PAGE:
Joe was a gorgeous little boy with an insatiable appetite for life, and beautifully gentle nature. He was enthralled by every little detail that his environment gave him. The wind in his hair, the waves against his legs, messing around in dry leaves, just like many other children do too.
However, Joe was also severely autistic and his prognosis was not great. Just after he turned one, we were told Joe would be unlikely to walk or talk, or have the life of a ‘normal’ child. We were also advised to start applying for funds for a wheelchair.
As Joe ‘s parents, we refused to accept this and felt compelled to find another future for him. Diving headfirst into the mountain of confusing material that surrounds early intervention approaches for children with autism. We discovered an approach called Applied Behavioral Analysis (ABA), an approach which had delivered startlingly positive results for children like Joe. Unlike so many other countries including The US, ABA is not funded by the NHS or Local Education Authorities, it was clear we would somehow have to fund it ourselves. We pillaged our savings and borrowed every last penny we could to start and maintain this therapy.
Joe embarked on his ABA programme shortly before turning 2. He was at the time one of the youngest children in the UK on an ABA programme. He learnt to walk within the first month, and within six months he was starting to talk and use basic language appropriately. At this point we came close to losing everything including our home. We could no longer afford to sustain the ABA therapy ourselves. So we endeavoured to putting a legal case together, compiling compelling evidence proving the therapy was more than successful, and Joe was learning to do many of the things we were told he wouldn’t. The battle with our LEA (local education authority) was far tougher and brutal than we ever anticipated and dragged on and on. During which time we had to beg for financial help from anywhere we could. An experience I would wish on no family.
Meanwhile, Joe was singing songs, reciting nursery rhymes and stringing words together into sentences. His personality was developing and he was cheeky, clever and had a wicked sense of humor. He actively sought out attention rather than preferring to isolate himself.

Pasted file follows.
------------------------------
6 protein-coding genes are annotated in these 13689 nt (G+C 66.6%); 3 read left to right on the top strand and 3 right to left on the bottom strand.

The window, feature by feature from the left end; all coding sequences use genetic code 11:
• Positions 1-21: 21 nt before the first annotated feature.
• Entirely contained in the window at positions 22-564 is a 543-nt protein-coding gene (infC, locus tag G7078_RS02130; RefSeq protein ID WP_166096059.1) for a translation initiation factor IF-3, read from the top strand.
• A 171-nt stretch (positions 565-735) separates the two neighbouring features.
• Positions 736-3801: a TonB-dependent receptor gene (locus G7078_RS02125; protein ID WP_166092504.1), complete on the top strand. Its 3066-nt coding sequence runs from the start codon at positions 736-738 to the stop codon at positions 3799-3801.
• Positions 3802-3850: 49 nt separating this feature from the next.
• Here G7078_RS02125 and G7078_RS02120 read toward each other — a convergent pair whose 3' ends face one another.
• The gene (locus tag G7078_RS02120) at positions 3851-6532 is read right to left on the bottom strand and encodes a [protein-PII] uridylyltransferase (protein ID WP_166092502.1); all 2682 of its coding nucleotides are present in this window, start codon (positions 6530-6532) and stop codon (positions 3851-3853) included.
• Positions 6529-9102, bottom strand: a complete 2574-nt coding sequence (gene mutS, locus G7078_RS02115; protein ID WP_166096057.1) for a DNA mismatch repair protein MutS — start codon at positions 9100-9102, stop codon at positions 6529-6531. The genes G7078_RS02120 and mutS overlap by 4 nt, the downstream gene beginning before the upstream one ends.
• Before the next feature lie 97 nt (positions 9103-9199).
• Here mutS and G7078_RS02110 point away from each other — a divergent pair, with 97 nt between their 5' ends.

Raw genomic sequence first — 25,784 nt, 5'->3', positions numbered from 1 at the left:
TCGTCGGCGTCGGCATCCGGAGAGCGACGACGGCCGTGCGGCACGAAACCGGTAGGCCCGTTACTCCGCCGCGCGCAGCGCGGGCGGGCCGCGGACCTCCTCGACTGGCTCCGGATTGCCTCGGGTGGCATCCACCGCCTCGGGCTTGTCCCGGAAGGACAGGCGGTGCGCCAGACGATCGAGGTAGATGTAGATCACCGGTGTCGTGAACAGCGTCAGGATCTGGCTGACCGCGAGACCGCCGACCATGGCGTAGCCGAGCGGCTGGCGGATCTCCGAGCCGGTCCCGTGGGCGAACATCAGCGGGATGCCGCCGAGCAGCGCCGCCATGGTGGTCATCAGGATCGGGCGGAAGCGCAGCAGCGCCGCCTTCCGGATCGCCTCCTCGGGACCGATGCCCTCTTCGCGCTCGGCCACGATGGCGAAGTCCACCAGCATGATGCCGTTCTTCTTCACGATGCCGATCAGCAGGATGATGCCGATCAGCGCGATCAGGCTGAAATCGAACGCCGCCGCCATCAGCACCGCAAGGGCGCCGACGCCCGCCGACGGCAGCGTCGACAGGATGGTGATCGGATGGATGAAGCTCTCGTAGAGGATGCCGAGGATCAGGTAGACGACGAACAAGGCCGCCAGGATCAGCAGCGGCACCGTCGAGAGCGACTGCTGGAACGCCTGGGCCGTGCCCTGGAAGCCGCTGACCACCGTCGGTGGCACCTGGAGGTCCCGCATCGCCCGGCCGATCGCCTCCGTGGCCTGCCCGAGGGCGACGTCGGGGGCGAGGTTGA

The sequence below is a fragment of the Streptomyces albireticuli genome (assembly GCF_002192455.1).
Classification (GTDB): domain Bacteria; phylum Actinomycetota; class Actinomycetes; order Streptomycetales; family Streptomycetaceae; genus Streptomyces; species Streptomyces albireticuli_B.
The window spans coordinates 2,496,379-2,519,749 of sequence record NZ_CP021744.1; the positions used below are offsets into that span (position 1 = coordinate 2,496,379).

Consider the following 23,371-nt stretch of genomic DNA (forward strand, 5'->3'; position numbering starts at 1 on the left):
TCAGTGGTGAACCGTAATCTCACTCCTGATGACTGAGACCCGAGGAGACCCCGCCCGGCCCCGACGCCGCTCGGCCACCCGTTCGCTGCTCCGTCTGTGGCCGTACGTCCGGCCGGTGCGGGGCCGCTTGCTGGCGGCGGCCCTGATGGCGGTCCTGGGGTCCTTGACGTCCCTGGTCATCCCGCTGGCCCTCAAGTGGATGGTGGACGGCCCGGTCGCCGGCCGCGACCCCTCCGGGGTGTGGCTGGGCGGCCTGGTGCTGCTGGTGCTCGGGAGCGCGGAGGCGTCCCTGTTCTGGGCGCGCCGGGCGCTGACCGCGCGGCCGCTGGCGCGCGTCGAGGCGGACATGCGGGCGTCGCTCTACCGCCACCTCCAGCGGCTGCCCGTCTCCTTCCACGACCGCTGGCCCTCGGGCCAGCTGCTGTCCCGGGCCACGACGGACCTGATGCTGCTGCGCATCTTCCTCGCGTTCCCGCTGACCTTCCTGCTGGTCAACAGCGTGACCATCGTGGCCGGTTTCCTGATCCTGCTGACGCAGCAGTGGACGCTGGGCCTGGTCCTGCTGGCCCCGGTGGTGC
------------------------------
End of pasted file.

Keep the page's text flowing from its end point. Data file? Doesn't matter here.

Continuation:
Joe eventually began a slow integration into a local mainstream school, dividing his therapy time between the home and the school environment. He settled in to school well and had great ‘neuro-typical ‘ friends. Another scenario we were told would never happen for Joe.
Our beautiful son Joe Willem Noakes passed away suddenly and unexpectedly in his sleep on the 6th April 2012, a week after we joyfully celebrated his 4th birthday.
Losing him was and will always be beyond devastating, something we may never come to terms with. However, Joe worked so incredibly hard to get where he did, and he loved every moment of his learning. His determination and strength was truly inspiring. We wanted to honour our little boy by putting our energy into helping other families who have found themselves in a similar situation but for financial reasons cannot access this therapy.
We have formed a charity that aims to support families in the South East with children between the ages of 2-5 and on the autistic spectrum, to enable them to access ABA.
ABA is not a therapy that should only be available to the privileged. We endeavour to raise the profile of ABA and to support the efforts to bring ABA into the mainstream.
Every child is entitled to reach their full potential.